[Openmp-commits] [PATCH] D108046: tsan: Add new annotation functions to promote all accesses to atomic

Joachim Protze via Phabricator via Openmp-commits openmp-commits at lists.llvm.org
Sat Aug 14 03:52:15 PDT 2021

protze.joachim added a comment.

In D108046#2944952 <https://reviews.llvm.org/D108046#2944952>, @dvyukov wrote:

>> Semantically I could also annotate Mutex semantics. But, from my understanding this introduces HappensBefore edges into the analysis, where I don't want to have them. They would hide even more data races than what I try to solve.
> I see. This makes sense.
> Re performance, what matters more now is performance of the new runtime that is slowly being upstreamed in pieces:
> https://github.com/dvyukov/llvm-project/pull/3

This is interesting. I'm curious to see whether the new runtime is similarly sensitive to contentious shared read accesses by the application.
With the current runtime I observed 100-1000x runtime overhead, if all threads on a node concurrently read the same data (like a vector in vector-matrix multiplication).

> This change itself can be ported to the new runtime, but it still adds instructions to fast paths. And more important it turns what's being compile-time constant into a non-compile time constant (we heavily rely on inlining so kAtomic is known to compiler to be 0 statically, so any branches are eliminates and any derived values are known). I think it will have more negative impact on the new runtime we also trace atomic flag:
>   ev->isAtomic = !!(typ & kAccessAtomic);
> and use it to create vector consts:
>   const m128 access_read_atomic = _mm_set1_epi32((typ & (kAccessRead | kAccessAtomic)) << 30);
> if kAccessAtomic is not a const, compiler will need to create several globals and load one of the other. Also for non-atomic writes this is 0, so clearing the register.
> I also afraid of long-term effect. Say if we add "if (kAtomic)" (some slow path for atomics only, which does not affect normal accesses at all), with this change it becomes problematic (not only it adds a branch, it also affects register allocation, code layout, etc).
> So I would like to consider any alternative as much as possible first.

I see. So, I'll do some further experiments. Casting and treating the memory accesses like atomics came just up as an idea yesterday.
In fact we are looking for a solution, that would work with gcc compiled code in the same way to cover Fortran codes as well. So, we prefer to not modify the compiler.

> I see that OpenMP reductions are always tied to a single variable (?):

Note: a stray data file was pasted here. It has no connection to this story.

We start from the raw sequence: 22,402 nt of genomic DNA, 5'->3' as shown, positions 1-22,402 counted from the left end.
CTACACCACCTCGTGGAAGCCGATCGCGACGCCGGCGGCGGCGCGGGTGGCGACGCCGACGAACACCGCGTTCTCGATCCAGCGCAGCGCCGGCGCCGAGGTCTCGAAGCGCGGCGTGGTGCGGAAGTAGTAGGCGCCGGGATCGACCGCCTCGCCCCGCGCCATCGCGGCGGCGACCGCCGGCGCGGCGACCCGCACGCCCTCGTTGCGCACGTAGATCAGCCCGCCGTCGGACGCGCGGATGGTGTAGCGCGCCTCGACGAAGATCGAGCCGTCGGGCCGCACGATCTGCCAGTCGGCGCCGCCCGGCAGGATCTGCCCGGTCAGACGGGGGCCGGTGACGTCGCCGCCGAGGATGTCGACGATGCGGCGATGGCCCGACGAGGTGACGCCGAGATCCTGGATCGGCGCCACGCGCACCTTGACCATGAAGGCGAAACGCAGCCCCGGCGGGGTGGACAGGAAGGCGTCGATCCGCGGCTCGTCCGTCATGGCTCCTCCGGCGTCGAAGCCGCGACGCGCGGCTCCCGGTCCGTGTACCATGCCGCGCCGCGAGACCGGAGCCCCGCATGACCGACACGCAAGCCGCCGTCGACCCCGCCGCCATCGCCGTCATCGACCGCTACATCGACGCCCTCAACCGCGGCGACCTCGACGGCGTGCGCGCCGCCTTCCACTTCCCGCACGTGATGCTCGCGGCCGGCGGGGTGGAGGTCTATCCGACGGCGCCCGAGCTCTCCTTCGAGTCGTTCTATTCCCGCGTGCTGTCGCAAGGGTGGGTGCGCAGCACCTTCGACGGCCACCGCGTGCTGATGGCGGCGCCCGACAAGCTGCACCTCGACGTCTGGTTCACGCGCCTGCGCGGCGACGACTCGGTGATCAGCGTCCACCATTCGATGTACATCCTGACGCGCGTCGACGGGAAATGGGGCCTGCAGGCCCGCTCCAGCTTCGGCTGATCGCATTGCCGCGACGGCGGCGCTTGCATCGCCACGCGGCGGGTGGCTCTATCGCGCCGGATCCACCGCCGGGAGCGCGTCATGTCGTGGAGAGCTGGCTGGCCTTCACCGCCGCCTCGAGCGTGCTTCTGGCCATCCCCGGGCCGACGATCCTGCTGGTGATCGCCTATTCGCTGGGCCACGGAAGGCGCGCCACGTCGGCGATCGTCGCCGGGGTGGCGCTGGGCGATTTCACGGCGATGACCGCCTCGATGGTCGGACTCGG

> https://www.openmp.org/spec-html/5.0/openmpsu107.html

The OpenMP reduction clause can take a list of variables ("one or more list items") and always reduces the thread-local copies of the variables into a single copy of the variables. Besides the pre-defined reduction operations, the application can also define own reduction operations.
A user-defined reduction could be maxloc(struct{double,size_t}) to find the maximum value and it's index. Each thread would first find the local maximum and the index, and the reduction just combines the results of all threads. The OpenMP runtime takes care of the synchronization between the reduction steps, but again, this synchronization should not impact the analysis of the application.

> If at least the modified variables are known, then I think it's possible to do the following: ignore all reduction accesses as it is done now + emit additional (fake) tsan atomic store annotations for the target variables/memory locations.

For a portable implementation, libarcher performs the HB annotations and ignoreWrite annotations in OpenMP tool callbacks defined in the OpenMP standard. At this point, we don't know the memory range of the reduction variables.
The semantic of the reduction callbacks is "all reduction-related memory accesses are performed between reduction-begin/end callbacks". These callbacks do not even reflect the synchronization semantic and can be outside of the critical path, i.e., outside of the locked region.

> I think it should have the same effect w/o long-term tsan runtime tax. Unfortunately tsan atomic hooks do the actual atomic operation as well, but for starters you can try __atomic_fetch_add(0).
> Will this work? Do I miss anything?

I agree that it should not impact the critical path for the majority of cases.
Another possible use case that I see for this kind of annotation is an heuristic "lockset" analysis approach: Assume that no pair of memory accesses under lock has a race, but don't derive HB from the locking. This would allow to find data races currently hidden by the HB introduced from locked regions.



More information about the Openmp-commits mailing list